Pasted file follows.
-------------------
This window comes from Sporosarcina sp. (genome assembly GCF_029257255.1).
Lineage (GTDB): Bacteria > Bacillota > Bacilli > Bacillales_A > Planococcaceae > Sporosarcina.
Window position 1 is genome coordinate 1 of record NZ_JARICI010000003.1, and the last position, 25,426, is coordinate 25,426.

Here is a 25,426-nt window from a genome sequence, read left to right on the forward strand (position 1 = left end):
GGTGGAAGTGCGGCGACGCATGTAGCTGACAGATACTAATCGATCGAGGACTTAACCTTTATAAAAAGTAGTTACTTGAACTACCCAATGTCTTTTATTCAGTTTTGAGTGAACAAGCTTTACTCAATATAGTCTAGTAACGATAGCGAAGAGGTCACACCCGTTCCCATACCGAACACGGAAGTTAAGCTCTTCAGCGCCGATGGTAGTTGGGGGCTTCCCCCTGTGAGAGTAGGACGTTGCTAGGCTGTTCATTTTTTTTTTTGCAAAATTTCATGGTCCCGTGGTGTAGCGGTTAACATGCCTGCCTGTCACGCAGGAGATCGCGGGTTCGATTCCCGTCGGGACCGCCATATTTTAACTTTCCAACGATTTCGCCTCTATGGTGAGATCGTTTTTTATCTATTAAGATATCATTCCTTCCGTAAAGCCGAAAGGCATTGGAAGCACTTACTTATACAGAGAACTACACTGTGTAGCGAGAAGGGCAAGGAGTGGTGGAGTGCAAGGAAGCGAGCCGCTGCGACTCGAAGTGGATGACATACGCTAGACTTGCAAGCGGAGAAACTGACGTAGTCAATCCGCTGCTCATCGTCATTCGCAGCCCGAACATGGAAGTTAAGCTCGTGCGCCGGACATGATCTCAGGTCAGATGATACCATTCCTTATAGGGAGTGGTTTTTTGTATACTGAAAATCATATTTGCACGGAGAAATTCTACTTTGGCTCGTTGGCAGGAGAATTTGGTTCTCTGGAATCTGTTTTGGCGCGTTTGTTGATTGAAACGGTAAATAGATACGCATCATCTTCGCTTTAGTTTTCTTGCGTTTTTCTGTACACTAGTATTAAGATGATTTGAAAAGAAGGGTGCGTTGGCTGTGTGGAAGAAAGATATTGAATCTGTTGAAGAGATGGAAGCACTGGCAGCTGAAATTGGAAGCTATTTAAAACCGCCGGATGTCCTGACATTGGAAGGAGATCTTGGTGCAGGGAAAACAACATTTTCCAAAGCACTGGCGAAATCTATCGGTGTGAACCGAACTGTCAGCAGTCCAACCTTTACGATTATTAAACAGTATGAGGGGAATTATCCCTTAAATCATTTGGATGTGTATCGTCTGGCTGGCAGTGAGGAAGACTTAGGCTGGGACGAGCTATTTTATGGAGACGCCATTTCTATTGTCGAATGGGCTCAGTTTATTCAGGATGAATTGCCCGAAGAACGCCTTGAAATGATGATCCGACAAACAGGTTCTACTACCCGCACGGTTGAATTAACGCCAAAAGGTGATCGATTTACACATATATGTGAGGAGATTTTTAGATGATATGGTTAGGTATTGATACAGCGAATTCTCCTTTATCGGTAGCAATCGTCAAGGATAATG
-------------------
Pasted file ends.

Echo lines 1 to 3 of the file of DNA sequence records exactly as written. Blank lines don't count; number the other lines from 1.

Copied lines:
This window comes from Sporosarcina sp. (genome assembly GCF_029257255.1).
Lineage (GTDB): Bacteria > Bacillota > Bacilli > Bacillales_A > Planococcaceae > Sporosarcina.
Window position 1 is genome coordinate 1 of record NZ_JARICI010000003.1, and the last position, 25,426, is coordinate 25,426.